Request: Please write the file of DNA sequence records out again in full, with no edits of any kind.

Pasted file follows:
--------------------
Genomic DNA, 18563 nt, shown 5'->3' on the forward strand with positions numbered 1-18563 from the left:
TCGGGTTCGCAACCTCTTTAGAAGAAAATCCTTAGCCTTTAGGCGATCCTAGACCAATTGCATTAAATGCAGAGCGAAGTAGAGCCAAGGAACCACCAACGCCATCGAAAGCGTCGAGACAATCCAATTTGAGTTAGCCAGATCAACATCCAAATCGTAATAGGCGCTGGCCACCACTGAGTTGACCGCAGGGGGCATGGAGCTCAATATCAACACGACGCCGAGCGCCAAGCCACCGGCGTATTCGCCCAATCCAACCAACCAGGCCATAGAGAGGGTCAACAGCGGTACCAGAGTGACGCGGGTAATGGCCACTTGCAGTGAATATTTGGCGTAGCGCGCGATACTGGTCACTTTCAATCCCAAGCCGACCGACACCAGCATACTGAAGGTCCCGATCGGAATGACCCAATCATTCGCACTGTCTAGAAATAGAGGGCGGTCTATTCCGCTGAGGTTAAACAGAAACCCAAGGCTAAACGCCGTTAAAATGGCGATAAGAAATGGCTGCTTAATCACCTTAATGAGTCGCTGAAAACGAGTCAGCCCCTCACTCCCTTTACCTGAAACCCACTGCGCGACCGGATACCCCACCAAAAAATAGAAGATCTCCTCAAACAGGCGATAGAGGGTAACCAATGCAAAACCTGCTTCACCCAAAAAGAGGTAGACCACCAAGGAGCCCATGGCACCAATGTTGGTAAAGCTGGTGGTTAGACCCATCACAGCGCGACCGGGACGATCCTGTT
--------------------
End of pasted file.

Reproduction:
Genomic DNA, 18563 nt, shown 5'->3' on the forward strand with positions numbered 1-18563 from the left:
TCGGGTTCGCAACCTCTTTAGAAGAAAATCCTTAGCCTTTAGGCGATCCTAGACCAATTGCATTAAATGCAGAGCGAAGTAGAGCCAAGGAACCACCAACGCCATCGAAAGCGTCGAGACAATCCAATTTGAGTTAGCCAGATCAACATCCAAATCGTAATAGGCGCTGGCCACCACTGAGTTGACCGCAGGGGGCATGGAGCTCAATATCAACACGACGCCGAGCGCCAAGCCACCGGCGTATTCGCCCAATCCAACCAACCAGGCCATAGAGAGGGTCAACAGCGGTACCAGAGTGACGCGGGTAATGGCCACTTGCAGTGAATATTTGGCGTAGCGCGCGATACTGGTCACTTTCAATCCCAAGCCGACCGACACCAGCATACTGAAGGTCCCGATCGGAATGACCCAATCATTCGCACTGTCTAGAAATAGAGGGCGGTCTATTCCGCTGAGGTTAAACAGAAACCCAAGGCTAAACGCCGTTAAAATGGCGATAAGAAATGGCTGCTTAATCACCTTAATGAGTCGCTGAAAACGAGTCAGCCCCTCACTCCCTTTACCTGAAACCCACTGCGCGACCGGATACCCCACCAAAAAATAGAAGATCTCCTCAAACAGGCGATAGAGGGTAACCAATGCAAAACCTGCTTCACCCAAAAAGAGGTAGACCACCAAGGAGCCCATGGCACCAATGTTGGTAAAGCTGGTGGTTAGACCCATCACAGCGCGACCGGGACGATCCTGTT